World-Building (Map-Making Part 2)

March 07, 2011 By: Christopher D. Eldridge Category: Description & Setting, Technology, World-Building, Writing Craft

The Various Stages of My World – CLICK TO ENLARGE IMAGES

Now that you’ve decided to create a map for you stories and your world, let me give you some insight in how to go about doing this. While I plan to cover a number of topics on world-building and how it relates to map-making in my series, let me first point you to a vast repertoire of knowledge.

A great place to find information on how to build a world and create maps is the Cartographer’s Guild. This is an invaluable website for map-making enthusiasts and world-builders. Here you’ll find people ranging from the occasional dabbling hobbyist to the hardcore professional designing games, movies or simply making maps for a living. There are tutorials here that cover a vast range of topics, and if you can’t find an answer to a question, just ask, and someone will likely be able to answer it for you. Furthermore, if you have a world visualized, but can’t create it yourself, this is a place where you can find someone to do it for you. Maybe even for free.

Eventually I realized that I could never draw a respectable map. Like I said before, my artistic prowess was that of a child. So I went in search of a program that could do it for me. What I found were several different software programs specifically made to create fantasy/sci-fi maps. These include, but are not limited to: Dundjinni, Fractal Mapper, Fractal Terrains (FT Pro), and Campaign Cartographer 3(CC3). There are free programs out there as well, but most are limited in what you can do with them.

Personally, I’ve only used Fractal Terrains and CC3, both of which can work in tandem. And let me tell you they are incredible software. If you want to make maps and build worlds, I’d highly recommend them. For the price, you can’t go wrong. FT Pro is much more advanced and is meant to create the actual world itself. You can create an entire planet with world data like altitude, climate, temperature and even annual rainfall. Then you can import that world into CC3 and build upon it. I, however, only used CC3 since FT Pro creates a photorealistic world and is extremely advanced.

CC3 was more than enough. It had all the symbols I needed: towns, cities, castles, and towers, all of various types and sizes; dozens of different kinds of vegetation; many styles of natural features like craters, mesas, and mountains; and all the necessary tools to draw landmasses, roads, oceans, seas, lakes and rivers. It was exactly what I needed–no artistic ability necessary. I spent the next two months, day and night, building my world, and eventually my map took shape.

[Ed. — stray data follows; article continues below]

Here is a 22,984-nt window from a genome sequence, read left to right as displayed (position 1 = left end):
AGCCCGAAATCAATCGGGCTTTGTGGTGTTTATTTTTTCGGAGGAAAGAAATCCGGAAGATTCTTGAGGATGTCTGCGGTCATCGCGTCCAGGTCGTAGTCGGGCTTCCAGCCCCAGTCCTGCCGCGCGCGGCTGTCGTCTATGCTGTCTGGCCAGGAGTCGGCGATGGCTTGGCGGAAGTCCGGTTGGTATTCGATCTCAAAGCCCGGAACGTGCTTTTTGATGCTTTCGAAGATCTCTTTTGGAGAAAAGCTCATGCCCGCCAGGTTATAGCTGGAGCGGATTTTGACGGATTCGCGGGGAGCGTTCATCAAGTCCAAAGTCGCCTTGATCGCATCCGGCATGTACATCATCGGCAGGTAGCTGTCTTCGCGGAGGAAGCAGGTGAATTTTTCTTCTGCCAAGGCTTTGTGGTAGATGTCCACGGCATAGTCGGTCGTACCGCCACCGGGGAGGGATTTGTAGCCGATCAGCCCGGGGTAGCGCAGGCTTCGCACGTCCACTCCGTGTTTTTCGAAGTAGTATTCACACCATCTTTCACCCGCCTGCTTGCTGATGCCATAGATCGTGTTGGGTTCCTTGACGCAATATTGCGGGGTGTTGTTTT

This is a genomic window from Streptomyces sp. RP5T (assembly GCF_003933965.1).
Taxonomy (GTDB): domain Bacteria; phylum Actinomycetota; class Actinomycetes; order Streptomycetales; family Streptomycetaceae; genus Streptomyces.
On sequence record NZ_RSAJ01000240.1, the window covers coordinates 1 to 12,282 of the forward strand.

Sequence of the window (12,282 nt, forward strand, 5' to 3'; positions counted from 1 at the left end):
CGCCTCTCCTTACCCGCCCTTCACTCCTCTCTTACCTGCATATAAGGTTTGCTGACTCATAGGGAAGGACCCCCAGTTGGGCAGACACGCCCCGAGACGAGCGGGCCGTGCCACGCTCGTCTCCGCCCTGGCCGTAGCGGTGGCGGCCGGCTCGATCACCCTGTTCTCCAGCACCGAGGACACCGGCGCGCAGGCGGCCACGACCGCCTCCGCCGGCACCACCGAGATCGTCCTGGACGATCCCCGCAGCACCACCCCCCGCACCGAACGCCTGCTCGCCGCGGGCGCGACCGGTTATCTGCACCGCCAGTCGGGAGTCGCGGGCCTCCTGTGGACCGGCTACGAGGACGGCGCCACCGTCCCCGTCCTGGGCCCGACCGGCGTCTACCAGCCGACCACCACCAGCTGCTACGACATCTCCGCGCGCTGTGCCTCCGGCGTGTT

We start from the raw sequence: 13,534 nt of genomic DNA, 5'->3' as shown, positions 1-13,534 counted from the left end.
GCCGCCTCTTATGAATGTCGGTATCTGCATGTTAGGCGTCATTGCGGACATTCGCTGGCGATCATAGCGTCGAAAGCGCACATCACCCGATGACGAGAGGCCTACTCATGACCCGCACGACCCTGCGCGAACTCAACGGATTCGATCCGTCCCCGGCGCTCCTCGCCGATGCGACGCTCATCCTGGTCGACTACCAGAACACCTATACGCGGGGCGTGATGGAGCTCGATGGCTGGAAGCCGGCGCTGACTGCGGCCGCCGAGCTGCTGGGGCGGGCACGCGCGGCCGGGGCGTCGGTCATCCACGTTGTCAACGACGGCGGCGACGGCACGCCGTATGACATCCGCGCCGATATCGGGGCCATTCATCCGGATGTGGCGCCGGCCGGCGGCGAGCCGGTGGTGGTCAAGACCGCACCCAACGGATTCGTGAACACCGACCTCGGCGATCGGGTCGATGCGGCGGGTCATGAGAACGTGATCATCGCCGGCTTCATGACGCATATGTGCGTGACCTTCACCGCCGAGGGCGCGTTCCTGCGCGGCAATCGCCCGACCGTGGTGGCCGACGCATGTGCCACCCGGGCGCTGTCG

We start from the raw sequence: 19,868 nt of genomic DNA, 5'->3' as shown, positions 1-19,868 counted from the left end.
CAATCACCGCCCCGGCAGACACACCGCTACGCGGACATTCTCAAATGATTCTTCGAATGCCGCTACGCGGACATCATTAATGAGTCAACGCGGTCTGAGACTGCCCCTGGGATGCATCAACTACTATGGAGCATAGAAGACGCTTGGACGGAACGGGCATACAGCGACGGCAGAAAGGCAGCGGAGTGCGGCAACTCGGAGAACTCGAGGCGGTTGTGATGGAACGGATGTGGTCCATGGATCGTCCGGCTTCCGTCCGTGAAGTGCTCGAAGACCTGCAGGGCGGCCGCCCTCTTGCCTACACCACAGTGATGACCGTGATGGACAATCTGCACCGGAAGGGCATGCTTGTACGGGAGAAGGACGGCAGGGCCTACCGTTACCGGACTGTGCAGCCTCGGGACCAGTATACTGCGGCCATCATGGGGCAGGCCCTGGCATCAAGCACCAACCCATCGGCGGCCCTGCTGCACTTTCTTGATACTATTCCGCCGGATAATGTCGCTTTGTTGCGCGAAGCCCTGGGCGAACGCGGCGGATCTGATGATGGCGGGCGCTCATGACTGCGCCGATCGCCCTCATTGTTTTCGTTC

There are of course programs like corelDRAW, Adobe Photoshop/Illustrator, and GIMP (free), but these are not only more expensive, they require you to do the drawing yourself. Sure you can scrounge around and find some symbols to import in, but you’ll be in for a lot more work. With that being said, if you have the talent and/or the time to learn to use these paint/drawing programs, then you can create some incredible maps. My newest map was created in Photoshop from my CC3 prototype.

5 Comments to “World-Building (Map-Making Part 2)”

  1. So, when are you going to create a 3-D animated globe of Zenita?

    There’s two sides to the “map” discussion. Both are right.

    Martha is correct that your story needs to stand on its own merit, and that some readers may not ever refer to your map (no matter how much importance you place on it).

    L.G. Smith is also correct that many fantasy-novel readers find maps to be very helpful to “visualize the world I’m reading about.”

    I’m in the middle. What I’ve read of your work in SW group certainly stands on its own, but I did find the map helpful. Most specifically, it clarified for me that the Zenotian Mountain range divides the entire sea from the “north pole” to the “south pole”
    (a unique geological feature strikingly different from any planets in our solar system)

    • Ha. Well, I do have a 3-D globe of my world, but not one you can rotate. I’ll have to look into software that will allow me to do so, since it would be pretty cool.

      Absolutely, a map is never a stand in for storytelling. Instead, it’s a tool, that if used correctly, can bring your world and your story more to life. Removing my maps will not affect the story or your understanding of it. It is purely a visual representation of the world within my novel. It shows location of places, orientation of landmasses, the distribution of biomes, etc. It does not show you how dangerous Deadman’s Pass is, or how the Wildlands is a tangled jungle of humid heat and rain, full of giants and mages and even stranger creatures.

      My maps may not even get included if my books become published. And even if they are, I’m fully aware some readers may not even glance at them once. That’s fine. They are there for those who want them. So for those who like maps, enjoy.

  2. Thanks for the links. I think I know how I’ll be procrastinating for the rest of the day.

  3. Mindy McIntyre says:

    Very helpful advice for those who are throwing up their hands, thinking it’s all too hard, before they even get started!

    And now I’m very grateful that I only have to worry about how many steps it takes to get to the washing machine, refrigerator, and mailbox. Phew!


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